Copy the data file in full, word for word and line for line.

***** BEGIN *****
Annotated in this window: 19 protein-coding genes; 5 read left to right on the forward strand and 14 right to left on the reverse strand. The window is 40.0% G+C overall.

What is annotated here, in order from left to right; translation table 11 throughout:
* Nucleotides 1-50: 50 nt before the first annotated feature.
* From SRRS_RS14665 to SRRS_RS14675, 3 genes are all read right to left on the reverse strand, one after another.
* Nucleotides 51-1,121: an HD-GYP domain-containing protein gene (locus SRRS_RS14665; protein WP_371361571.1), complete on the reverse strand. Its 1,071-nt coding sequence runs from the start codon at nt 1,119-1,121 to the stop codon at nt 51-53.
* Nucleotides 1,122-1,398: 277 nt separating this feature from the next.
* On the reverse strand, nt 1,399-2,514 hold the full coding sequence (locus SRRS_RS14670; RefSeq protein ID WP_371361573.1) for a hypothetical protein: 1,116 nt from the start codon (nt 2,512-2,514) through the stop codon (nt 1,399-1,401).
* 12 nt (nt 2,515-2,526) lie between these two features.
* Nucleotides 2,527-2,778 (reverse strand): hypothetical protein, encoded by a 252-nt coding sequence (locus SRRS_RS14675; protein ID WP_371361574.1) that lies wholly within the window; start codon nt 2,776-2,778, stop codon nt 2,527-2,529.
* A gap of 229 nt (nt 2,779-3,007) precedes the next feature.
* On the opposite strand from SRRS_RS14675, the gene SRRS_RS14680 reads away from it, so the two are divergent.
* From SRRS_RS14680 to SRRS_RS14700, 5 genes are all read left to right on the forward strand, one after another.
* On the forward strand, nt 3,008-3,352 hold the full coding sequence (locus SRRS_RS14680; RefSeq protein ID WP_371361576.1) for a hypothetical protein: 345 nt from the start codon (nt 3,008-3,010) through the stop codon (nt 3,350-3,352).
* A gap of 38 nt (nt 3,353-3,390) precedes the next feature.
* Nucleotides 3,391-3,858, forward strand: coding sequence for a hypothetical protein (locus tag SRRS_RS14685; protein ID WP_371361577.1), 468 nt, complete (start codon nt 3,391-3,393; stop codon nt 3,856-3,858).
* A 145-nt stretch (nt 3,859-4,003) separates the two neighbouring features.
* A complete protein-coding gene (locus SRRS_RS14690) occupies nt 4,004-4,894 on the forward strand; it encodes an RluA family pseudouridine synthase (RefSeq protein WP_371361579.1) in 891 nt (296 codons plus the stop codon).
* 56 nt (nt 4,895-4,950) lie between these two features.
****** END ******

Annotated in this window: 19 protein-coding genes; 5 read left to right on the forward strand and 14 right to left on the reverse strand. The window is 40.0% G+C overall.

What is annotated here, in order from left to right; translation table 11 throughout:
* Nucleotides 1-50: 50 nt before the first annotated feature.
* From SRRS_RS14665 to SRRS_RS14675, 3 genes are all read right to left on the reverse strand, one after another.
* Nucleotides 51-1,121: an HD-GYP domain-containing protein gene (locus SRRS_RS14665; protein WP_371361571.1), complete on the reverse strand. Its 1,071-nt coding sequence runs from the start codon at nt 1,119-1,121 to the stop codon at nt 51-53.
* Nucleotides 1,122-1,398: 277 nt separating this feature from the next.
* On the reverse strand, nt 1,399-2,514 hold the full coding sequence (locus SRRS_RS14670; RefSeq protein ID WP_371361573.1) for a hypothetical protein: 1,116 nt from the start codon (nt 2,512-2,514) through the stop codon (nt 1,399-1,401).
* 12 nt (nt 2,515-2,526) lie between these two features.
* Nucleotides 2,527-2,778 (reverse strand): hypothetical protein, encoded by a 252-nt coding sequence (locus SRRS_RS14675; protein ID WP_371361574.1) that lies wholly within the window; start codon nt 2,776-2,778, stop codon nt 2,527-2,529.
* A gap of 229 nt (nt 2,779-3,007) precedes the next feature.
* On the opposite strand from SRRS_RS14675, the gene SRRS_RS14680 reads away from it, so the two are divergent.
* From SRRS_RS14680 to SRRS_RS14700, 5 genes are all read left to right on the forward strand, one after another.
* On the forward strand, nt 3,008-3,352 hold the full coding sequence (locus SRRS_RS14680; RefSeq protein ID WP_371361576.1) for a hypothetical protein: 345 nt from the start codon (nt 3,008-3,010) through the stop codon (nt 3,350-3,352).
* A gap of 38 nt (nt 3,353-3,390) precedes the next feature.
* Nucleotides 3,391-3,858, forward strand: coding sequence for a hypothetical protein (locus tag SRRS_RS14685; protein ID WP_371361577.1), 468 nt, complete (start codon nt 3,391-3,393; stop codon nt 3,856-3,858).
* A 145-nt stretch (nt 3,859-4,003) separates the two neighbouring features.
* A complete protein-coding gene (locus SRRS_RS14690) occupies nt 4,004-4,894 on the forward strand; it encodes an RluA family pseudouridine synthase (RefSeq protein WP_371361579.1) in 891 nt (296 codons plus the stop codon).
* 56 nt (nt 4,895-4,950) lie between these two features.